Trailer Tuesday: Chinatown (1974)


I was a little too young to watch Chinatown in the theatres when it was first released and sadly it wasn’t until I was in my late teens that I was able to first catch this absolute masterpiece of film neo-noir by Roman Polanski (Rosemary’s Baby) and starring Jack Nicholson (One Flew Over the Cuckoo’s Nest, The Shining), Faye Dunaway (Bonnie & Clyde, Network), and John Huston (The Maltese Falcon, The Man Who Would Be King).

Since I’m firmly entrenched in playing Rockstar’s film Noir inspired game, L.A. Noire, it seemed the perfect time to post about Chinatown!

A big thanks to Jacknicholsonbr for posting this over at YouTube!

Set in Los Angeles during 1937, the film is based on historical disputes in Southern California that had reared their head during the 1910’s and 1920’s. Though I won’t spoil what the disputes were actually over…it is kind of important to the plot of the story and I refuse to ruin it for anyone who hasn’t had the pleasure of seeing the film yet.

Just a little bit of trivia, the weasel with the knife in the trailer that attacks Jack Nicholson is the film’s director, Roman Polanski. This was also the last movie that Polanski filmed in the U.S. as he fled to France in 1977 for charges against him involving a minor.

If you found yourself intrigued by the trailer above go ahead and do yourself a favor and take some time to watch this film, I’d would say it ranks in my top ten movies of all time.

VicSage

Editor at Retroist
Searching through the alleys for useful knowledge in the city of Nostalgia. Huge cinema fanatic and sometimes carrier of the flame for the weirding ways of 80s gaming, toys, and television. When his wife lets him he is quite happy sitting in the corner eating buckets of beef jerky.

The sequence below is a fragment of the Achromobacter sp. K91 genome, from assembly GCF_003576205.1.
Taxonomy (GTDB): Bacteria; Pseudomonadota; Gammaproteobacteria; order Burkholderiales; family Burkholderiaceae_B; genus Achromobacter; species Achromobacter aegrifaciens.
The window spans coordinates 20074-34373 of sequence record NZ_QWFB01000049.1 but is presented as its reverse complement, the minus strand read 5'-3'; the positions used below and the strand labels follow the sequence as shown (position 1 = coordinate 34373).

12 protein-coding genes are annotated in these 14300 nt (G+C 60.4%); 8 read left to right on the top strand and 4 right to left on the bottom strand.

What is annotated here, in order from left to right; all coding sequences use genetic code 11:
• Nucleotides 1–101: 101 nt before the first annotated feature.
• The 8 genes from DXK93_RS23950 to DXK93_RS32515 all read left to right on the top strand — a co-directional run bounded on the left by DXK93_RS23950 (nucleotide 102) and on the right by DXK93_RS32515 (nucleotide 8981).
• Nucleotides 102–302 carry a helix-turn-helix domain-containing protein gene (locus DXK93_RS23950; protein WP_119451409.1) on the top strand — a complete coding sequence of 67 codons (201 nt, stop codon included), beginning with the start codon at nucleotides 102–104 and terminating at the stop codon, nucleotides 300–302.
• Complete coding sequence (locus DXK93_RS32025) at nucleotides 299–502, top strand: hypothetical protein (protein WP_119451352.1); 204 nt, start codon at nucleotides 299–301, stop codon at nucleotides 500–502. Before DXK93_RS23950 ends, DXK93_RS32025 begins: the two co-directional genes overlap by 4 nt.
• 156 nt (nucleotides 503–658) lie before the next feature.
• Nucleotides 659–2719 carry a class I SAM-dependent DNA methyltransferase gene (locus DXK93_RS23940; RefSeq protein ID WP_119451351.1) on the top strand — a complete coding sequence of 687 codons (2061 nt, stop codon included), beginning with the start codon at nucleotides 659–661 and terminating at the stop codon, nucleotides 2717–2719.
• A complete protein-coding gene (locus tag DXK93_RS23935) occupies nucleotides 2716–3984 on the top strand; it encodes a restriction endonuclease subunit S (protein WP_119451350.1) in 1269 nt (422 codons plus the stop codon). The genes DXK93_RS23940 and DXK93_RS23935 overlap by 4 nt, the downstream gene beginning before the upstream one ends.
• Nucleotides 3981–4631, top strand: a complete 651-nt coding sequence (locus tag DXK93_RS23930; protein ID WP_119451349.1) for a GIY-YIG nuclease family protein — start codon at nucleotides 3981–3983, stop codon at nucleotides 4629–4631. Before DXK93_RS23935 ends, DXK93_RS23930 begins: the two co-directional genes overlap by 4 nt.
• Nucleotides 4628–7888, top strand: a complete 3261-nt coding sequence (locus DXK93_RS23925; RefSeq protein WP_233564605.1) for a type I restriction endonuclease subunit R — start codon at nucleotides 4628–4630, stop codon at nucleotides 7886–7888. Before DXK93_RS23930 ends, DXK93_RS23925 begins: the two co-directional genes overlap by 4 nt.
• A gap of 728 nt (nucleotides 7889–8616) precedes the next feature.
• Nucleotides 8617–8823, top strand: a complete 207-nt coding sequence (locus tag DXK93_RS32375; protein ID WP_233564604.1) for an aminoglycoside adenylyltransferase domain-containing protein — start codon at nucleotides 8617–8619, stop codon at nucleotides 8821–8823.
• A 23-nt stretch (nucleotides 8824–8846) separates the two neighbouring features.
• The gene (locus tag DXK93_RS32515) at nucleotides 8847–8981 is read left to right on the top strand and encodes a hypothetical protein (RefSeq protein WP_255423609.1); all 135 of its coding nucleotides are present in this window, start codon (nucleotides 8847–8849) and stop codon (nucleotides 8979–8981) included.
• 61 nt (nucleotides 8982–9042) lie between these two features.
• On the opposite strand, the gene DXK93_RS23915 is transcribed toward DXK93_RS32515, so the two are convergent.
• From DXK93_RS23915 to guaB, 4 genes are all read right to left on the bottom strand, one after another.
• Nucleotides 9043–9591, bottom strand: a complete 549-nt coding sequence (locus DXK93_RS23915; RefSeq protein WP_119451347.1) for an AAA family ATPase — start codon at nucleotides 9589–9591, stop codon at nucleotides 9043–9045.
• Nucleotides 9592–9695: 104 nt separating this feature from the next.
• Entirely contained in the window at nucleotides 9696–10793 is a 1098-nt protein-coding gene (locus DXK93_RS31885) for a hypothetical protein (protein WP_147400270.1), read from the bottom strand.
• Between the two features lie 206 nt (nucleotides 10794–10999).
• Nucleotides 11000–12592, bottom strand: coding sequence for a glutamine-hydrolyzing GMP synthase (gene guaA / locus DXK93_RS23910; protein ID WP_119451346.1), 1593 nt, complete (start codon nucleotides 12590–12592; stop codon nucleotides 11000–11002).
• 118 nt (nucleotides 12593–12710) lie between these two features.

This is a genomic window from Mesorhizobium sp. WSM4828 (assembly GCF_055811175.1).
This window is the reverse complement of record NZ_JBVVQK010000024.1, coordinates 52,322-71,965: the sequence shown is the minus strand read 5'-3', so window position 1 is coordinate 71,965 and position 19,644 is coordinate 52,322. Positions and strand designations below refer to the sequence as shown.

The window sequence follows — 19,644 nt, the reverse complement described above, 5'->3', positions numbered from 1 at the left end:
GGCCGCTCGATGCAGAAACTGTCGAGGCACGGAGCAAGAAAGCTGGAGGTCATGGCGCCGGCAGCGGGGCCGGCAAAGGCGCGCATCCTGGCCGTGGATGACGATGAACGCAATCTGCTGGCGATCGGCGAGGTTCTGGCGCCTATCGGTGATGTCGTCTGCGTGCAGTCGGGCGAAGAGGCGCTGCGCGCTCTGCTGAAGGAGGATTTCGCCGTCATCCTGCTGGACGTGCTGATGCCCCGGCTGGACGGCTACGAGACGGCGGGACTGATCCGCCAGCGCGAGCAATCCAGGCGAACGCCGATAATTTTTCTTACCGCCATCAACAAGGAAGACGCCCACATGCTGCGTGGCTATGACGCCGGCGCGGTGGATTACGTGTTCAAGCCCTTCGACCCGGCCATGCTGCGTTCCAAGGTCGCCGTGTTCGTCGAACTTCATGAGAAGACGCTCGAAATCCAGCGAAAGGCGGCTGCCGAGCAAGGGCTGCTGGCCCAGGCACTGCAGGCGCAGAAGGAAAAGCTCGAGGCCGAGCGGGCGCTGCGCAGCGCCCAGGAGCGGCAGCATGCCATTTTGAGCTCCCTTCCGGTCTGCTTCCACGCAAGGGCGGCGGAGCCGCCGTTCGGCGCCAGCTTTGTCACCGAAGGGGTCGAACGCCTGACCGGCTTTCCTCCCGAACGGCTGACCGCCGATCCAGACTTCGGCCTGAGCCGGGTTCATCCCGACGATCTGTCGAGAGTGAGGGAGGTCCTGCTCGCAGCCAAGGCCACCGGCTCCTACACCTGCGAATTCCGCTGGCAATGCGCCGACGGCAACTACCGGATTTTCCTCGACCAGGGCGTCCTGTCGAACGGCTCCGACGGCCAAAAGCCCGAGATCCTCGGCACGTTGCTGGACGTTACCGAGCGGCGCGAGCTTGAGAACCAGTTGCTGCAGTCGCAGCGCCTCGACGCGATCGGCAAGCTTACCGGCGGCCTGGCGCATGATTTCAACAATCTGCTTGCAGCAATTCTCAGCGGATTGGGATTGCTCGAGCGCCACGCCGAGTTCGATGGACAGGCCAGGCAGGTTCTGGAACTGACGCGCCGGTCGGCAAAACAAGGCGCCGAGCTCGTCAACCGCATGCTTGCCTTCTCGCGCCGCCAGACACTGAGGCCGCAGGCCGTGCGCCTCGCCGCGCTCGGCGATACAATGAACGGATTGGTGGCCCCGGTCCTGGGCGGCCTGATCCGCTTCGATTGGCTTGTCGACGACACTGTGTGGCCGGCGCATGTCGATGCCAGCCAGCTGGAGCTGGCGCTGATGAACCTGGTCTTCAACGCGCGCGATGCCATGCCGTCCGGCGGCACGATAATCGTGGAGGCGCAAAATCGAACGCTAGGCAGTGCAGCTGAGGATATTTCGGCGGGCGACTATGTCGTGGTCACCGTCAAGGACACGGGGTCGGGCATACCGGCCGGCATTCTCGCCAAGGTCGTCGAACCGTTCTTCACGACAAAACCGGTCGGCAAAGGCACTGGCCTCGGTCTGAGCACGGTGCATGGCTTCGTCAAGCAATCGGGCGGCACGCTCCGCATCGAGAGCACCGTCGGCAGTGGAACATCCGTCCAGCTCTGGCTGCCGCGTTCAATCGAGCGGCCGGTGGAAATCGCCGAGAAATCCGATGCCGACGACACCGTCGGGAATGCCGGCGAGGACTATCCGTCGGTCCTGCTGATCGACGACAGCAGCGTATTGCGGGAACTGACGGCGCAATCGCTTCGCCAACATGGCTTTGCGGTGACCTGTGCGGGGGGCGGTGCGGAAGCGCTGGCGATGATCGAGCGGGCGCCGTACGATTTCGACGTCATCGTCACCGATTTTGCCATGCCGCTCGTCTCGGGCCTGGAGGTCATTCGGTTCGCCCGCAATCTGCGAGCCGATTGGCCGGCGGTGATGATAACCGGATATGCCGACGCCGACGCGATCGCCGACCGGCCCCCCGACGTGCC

Subscribe to the Retroist Newsletter

* indicates required

5 thoughts on “Trailer Tuesday: Chinatown (1974)

  1. Patrick J Doody says:

    Such a great film. I’m betting we’ll see some influences from this in LA Noire.

    pJ

  2. Atari Adventure Square says:

    Truly a must-see picture, a jewel of 70s cinema.

    One of my top movies, as well.

    Since I never saw this on the big screen, I was glad to finally see the widescreen image on DVD after years of pan & scan VHS viewings.

  3. Rick says:

    I believe when Jack Nickleson was working on this film is about the time he found out that the woman he believed to be his sister all his life was really his mom.

  4. Andy says:

    Cheers Rick, you do indeed learn something every day :)

    From Wikipedia:
    Nicholson was brought up believing that his grandparents, John Joseph Nicholson (a department store window dresser in Manasquan, New Jersey) and Ethel May Rhoads (a hairdresser, beautician and amateur artist in Manasquan), were his parents. Nicholson only discovered that his “parents” were actually his grandparents and his sister was in fact his mother in 1974, after a journalist for TIME magazine who was doing a feature on Nicholson informed him of the fact.By this time, both his mother and grandmother had died (in 1963 and 1970, respectively). Nicholson has stated he does not know who his father is, saying “Only Ethel and June knew and they never told anybody”,and has chosen not to have a DNA test or to pursue the matter.

Comments are closed.